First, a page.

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Configuring Venafi Kubernetes Manifest tool

Choosing components

The Venafi Kubernetes Manifest utility generates a manifest with the configuration required to install Venafi components in a Kubernetes cluster.

You can add a component to the generated manifest by using the corresponding flag. The Venafi Kubernetes Manifest tool installs dependencies for any requested components by default.

The following example generates a manifest with cert-manager and Venafi Enhanced Issuer:

venctl components kubernetes manifest generate --venafi-enhanced-issuer

In this case, cert-manager is included because Venafi Enhanced Issuer depends on it.

To disable dependencies, use the --ignore-dependencies flag but be careful as this could lead to an broken installation if you haven't already set up required components in the correct namespace beforehand.

The generated manifest specifies everything about your installation, allowing you to inspect what is applied to the Kubernetes cluster later on.

Regions

The Venafi Kubernetes Manifest tool supports different regions for pulling images: "US" and "EU".

The default region is US but you can choose a region using the --region flag:

venctl components kubernetes manifest generate --region eu --cert-manager

Version pinning

Platform operators can specify exact versions of Venafi Kubernetes components charts if desired. If no version is specified, an installed component uses the default version specified when the Venafi Kubernetes Manifest binary was built.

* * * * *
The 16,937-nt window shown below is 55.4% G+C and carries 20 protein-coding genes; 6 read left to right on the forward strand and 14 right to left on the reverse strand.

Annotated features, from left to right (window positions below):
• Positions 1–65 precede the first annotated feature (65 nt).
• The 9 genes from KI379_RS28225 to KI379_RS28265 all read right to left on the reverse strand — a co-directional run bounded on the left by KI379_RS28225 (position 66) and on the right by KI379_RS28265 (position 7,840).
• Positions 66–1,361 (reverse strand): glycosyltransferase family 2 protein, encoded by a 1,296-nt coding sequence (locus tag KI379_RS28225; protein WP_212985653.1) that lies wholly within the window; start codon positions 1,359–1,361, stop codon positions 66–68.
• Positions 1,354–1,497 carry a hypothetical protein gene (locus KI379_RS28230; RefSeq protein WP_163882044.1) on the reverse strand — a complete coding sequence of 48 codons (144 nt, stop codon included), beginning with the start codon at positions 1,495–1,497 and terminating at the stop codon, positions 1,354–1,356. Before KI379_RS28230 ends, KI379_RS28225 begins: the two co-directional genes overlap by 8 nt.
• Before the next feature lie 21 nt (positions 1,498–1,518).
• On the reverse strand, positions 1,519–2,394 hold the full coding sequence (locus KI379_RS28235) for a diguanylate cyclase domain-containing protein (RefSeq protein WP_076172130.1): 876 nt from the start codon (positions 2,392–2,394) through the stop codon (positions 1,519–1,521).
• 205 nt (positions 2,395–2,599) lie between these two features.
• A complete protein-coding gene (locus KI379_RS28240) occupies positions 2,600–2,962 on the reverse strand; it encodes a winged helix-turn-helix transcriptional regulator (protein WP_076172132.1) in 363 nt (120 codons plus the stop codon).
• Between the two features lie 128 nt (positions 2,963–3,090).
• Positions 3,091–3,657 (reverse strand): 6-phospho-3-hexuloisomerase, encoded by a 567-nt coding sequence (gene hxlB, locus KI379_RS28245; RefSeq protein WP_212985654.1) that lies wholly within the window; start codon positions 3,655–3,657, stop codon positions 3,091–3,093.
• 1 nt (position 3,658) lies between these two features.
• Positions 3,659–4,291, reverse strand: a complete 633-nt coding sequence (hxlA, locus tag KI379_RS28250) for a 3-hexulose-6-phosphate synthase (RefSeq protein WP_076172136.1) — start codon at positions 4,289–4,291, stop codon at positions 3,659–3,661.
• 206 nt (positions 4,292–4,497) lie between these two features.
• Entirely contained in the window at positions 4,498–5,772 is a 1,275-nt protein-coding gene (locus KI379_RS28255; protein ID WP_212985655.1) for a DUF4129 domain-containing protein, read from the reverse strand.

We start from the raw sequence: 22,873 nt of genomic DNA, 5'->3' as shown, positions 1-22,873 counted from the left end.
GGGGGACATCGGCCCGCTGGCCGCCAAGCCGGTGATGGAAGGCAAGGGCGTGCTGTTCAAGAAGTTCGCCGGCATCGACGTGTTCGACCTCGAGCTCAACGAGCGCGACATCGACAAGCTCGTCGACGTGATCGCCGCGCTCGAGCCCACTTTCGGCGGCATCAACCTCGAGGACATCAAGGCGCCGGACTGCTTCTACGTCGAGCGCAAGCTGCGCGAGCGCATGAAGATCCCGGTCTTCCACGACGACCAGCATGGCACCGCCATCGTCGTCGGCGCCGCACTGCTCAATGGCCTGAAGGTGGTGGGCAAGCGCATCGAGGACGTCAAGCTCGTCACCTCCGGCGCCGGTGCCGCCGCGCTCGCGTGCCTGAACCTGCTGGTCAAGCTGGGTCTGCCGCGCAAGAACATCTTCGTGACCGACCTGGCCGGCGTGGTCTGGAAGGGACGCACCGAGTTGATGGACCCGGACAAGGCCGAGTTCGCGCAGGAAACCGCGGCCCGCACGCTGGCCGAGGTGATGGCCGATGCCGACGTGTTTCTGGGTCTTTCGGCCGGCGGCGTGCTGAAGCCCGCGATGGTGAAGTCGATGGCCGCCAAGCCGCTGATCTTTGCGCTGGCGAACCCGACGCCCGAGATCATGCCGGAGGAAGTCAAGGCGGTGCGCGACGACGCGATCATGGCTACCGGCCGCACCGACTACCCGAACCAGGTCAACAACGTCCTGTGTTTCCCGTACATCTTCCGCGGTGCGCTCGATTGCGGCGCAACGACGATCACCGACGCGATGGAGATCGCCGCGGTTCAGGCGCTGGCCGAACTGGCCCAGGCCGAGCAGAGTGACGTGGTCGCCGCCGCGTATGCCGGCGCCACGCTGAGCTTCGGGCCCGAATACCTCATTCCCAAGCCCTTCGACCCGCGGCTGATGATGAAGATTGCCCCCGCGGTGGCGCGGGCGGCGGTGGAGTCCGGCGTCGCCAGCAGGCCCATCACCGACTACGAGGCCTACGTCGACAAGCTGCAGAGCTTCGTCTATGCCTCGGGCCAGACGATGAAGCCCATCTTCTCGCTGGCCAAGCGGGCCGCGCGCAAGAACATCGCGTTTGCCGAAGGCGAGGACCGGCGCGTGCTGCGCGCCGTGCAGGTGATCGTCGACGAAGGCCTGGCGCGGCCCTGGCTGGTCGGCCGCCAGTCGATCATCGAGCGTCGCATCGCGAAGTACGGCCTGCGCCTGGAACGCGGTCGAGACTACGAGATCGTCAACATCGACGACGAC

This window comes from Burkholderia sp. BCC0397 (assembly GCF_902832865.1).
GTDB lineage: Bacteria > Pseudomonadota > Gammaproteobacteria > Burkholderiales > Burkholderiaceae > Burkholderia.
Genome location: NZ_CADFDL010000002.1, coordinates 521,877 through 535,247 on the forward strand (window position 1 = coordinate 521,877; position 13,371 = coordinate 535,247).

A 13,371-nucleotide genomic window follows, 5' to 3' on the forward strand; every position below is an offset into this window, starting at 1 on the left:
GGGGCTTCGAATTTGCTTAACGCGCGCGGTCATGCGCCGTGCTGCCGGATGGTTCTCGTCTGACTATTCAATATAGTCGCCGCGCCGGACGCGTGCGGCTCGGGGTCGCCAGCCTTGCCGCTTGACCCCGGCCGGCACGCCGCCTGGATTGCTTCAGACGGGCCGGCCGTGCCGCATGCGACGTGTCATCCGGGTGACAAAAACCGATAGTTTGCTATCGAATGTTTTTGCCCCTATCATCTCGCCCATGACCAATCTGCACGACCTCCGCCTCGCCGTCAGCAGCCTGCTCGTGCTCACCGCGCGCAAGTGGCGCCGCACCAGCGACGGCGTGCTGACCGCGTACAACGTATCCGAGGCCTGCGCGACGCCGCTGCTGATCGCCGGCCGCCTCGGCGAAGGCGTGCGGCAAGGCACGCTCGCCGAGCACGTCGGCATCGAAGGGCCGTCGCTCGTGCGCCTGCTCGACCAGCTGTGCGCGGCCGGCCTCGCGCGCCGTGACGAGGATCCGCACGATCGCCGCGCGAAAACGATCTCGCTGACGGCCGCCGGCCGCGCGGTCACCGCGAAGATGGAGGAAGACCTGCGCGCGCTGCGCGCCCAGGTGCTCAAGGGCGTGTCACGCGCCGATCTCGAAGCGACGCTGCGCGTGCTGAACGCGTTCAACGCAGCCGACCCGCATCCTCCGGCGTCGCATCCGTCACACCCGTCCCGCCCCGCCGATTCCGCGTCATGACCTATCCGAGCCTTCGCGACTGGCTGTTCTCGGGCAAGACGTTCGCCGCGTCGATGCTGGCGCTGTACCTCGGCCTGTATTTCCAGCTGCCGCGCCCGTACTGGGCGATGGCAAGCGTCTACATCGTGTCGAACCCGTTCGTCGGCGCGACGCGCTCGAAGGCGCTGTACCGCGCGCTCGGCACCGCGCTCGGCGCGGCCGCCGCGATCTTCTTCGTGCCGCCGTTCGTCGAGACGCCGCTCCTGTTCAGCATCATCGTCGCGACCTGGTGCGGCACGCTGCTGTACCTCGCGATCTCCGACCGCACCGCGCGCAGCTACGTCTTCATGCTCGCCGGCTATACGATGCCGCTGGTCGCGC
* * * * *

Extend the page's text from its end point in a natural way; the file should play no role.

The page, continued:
If you upgrade to a newer version of the tool, the default versions it installs may change (as new versions of components are released).

# Pin the venafi-enhanced-issuer to v0.8.0
venctl components kubernetes manifest generate --venafi-enhanced-issuer --venafi-enhanced-issuer-version v0.8.0

All default versions can be viewed with venctl components kubernetes manifest print-versions

Air-gapped environments and custom registries

The Venafi Kubernetes Manifest utility supports pulling images and charts from self-hosted registries, which can be air-gapped if needed.

Both Helm chart repositories and container image registries can be replaced. Both can be done on a per-component or cluster-wide basis.

Helm repositories

To change the default Helm chart repository for all components use --custom-chart-repository.

To change the Helm chart repository for a specific component, use --<name>-custom-chart-repository.

The Venafi Kubernetes Manifest tool uses a URI scheme to work out how to pull charts. Setting a custom chart repository requires you to specify a scheme of either "https", "http" or "oci".

For example:

venctl components kubernetes manifest generate \
  --custom-chart-repository oci://reg.example.com/charts \
  --cert-manager \
  --approver-policy-custom-chart-repository https://my-charts.example.com/

In this example, the Venafi Kubernetes Manifest tool pulls cert-manager's chart from an OCI registry at oci://reg.example.com/chart/cert-manager, and approver-policy's chart from an HTTPS Helm repository at https://my-charts.example.com/approver-policy.

Note

Setting custom chart repositories changes environment variables which you need to pass into the Venafi CLI for authentication when pulling charts.